A company that is carrying out the business of deriving investment income as a trade is taxed as though its business activities constitute a trade. The company’s income is determined under section 10E of the Income Tax Act and is taxed as a trade income. Whether a company is an investment dealing company or an investment holding company is a question of fact and the IRAS will look at the facts and business activities to determine this.
Deduction of expenses is less restrictive for an investment dealing company than for an investment holding company. The following rules apply to determine the deduction of its expenses:
(a) Any outgoings or expenses incurred in respect of investments which produce income are deductible.
(b) Any outgoings or expenses incurred in respect of investments which produce income are only deductible against the income derived from such investments. The balance of any outgoings and expenses which cannot be set-off in that year shall be disregarded; and
(c) It is allowed to claim capital allowances under the Income Tax Act for plant and machinery used to derive its income. The balance of any allowances which cannot be set off in that year shall be disregarded.
As the investment dealing company is carrying out a trade, it would be able to enjoy the benefits of the Productivity and Innovation Credit Scheme. It is also able to claim the full tax exemption for the first 3 Years of Assessment after incorporation.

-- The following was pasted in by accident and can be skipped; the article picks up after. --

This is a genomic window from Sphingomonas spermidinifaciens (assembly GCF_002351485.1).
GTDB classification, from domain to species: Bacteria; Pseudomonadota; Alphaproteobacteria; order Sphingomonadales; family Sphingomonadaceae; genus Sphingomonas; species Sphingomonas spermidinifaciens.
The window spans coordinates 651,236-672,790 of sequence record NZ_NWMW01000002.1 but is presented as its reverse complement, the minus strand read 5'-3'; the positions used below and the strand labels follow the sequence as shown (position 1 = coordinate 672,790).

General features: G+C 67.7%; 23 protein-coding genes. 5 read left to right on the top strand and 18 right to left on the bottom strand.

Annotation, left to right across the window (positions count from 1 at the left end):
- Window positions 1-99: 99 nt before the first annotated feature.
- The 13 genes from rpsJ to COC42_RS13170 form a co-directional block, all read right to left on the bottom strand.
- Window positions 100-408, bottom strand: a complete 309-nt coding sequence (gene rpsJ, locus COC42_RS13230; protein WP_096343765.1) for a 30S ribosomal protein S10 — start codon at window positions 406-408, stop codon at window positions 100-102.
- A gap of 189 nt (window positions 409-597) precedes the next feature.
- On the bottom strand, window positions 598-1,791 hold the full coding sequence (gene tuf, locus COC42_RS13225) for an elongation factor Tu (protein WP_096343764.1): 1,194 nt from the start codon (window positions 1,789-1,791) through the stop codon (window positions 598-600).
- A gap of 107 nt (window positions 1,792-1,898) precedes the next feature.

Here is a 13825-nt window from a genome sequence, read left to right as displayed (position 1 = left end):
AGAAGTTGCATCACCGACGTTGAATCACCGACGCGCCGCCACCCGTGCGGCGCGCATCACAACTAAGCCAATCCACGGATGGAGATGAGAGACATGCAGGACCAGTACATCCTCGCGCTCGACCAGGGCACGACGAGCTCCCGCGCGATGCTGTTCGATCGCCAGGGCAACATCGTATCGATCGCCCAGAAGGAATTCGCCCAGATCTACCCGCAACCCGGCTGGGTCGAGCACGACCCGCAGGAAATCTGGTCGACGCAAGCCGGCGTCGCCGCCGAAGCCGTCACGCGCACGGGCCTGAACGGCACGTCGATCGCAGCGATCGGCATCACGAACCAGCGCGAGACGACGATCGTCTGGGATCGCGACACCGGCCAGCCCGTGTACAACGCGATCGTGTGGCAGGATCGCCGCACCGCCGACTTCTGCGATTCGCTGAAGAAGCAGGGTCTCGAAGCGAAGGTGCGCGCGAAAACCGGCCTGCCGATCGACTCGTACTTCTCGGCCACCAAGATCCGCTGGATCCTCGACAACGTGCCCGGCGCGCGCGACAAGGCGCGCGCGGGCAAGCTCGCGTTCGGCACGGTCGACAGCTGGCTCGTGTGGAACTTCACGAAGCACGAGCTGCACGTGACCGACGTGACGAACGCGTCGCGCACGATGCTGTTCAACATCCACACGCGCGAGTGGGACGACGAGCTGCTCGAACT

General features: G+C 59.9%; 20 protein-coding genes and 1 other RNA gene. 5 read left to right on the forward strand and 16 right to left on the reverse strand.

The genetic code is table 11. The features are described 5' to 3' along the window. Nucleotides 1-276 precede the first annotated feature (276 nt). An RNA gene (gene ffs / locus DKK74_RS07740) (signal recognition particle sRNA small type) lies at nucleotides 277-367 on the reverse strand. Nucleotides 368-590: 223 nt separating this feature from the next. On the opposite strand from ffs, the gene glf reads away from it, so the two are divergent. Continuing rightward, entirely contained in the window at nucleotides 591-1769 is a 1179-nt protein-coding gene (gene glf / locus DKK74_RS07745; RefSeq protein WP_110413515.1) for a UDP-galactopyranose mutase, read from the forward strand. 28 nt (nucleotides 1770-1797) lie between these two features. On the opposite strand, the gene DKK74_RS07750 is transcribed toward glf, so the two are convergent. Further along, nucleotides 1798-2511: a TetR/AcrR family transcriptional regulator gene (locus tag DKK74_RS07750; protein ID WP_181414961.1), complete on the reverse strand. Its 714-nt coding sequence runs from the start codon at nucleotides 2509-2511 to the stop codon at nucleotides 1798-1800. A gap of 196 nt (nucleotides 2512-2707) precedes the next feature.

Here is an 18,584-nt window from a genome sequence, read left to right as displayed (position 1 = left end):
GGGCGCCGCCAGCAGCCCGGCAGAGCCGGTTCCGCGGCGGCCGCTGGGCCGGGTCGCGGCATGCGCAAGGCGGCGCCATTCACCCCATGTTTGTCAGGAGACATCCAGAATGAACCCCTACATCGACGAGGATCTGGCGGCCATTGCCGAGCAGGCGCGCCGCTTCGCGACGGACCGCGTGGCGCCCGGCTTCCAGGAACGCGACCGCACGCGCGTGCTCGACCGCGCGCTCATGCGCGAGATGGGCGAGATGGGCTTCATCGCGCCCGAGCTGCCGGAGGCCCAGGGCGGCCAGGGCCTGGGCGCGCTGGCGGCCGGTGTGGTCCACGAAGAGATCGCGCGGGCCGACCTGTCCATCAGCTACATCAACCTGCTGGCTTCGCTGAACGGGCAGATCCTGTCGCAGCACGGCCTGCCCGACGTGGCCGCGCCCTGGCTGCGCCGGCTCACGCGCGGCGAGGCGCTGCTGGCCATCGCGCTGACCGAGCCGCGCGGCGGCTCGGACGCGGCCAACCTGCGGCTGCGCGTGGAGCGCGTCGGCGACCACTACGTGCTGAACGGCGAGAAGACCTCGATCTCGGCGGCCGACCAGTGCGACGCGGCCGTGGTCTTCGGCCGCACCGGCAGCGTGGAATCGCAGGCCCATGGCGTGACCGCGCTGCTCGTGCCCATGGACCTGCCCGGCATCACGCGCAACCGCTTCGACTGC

Group Relief is however not available as any losses and capital allowances which are not utilised are disregarded.
(iii) Eligible family-owned investment company
Tax exemption for qualifying family-owned investment holding company (FIHC) was introduced in the 2008 Budget. The scheme allows a FIHC to enjoy tax exemption on income that would be otherwise exempt if derived or received by an individual. This would encourage individuals to use companies as investment vehicles and facilitate wealth and succession planning.
Under this scheme Singapore sourced investment income accrued or derived on or after 1 April 2008 and foreign sourced income received in Singapore on or after 1 April 2008 by FIHC are exempt. Thus Singapore sourced investment income such as interest income which is exempt in the hands of the individual would be exempt when received by the FIHC. Remittances of foreign income like rental which is taxable if received by a company would be exempt to the FIHC.
To qualify for this exemption, the FIHC must:
(a) Be incorporated before 1 April 2013;
(b) Be principally engaged in investment holding/making;
(c) Be wholly-owned, either directly or through a trust, nominee company or another FIHC, by individuals who are ‘connected’ persons under the Trust Companies Act;
(d) Be administered by an institution licensed or approved by the Monetary Authority of Singapore (MAS);
(e) File an annual declaration with the MAS and the IRAS.
The FIHC can be resident in Singapore, maintain bank accounts in Singapore and be managed from within Singapore.
The FIHC can also enjoy the following tax benefits:
(a) The FIHC can remit tax free dividends to its Shareholders regardless of whether they are resident or non-resident in Singapore;
(b) The FIHC being a Singapore tax resident company can enjoy the benefits of Singapore’s extensive network of Double Tax agreements especially in the area of reduced withholding tax rates on dividends and interest;
(c) In addition if the income of the FIHC is less than S$5,000,000 the company need not prepare and file audited annual financial statements; and
(d) No approval is required from the MAS or IRAS for the scheme and the scheme can be applied so long as it meets all the qualifying conditions.
The FIHC would need to file an annual tax return with the IRAS.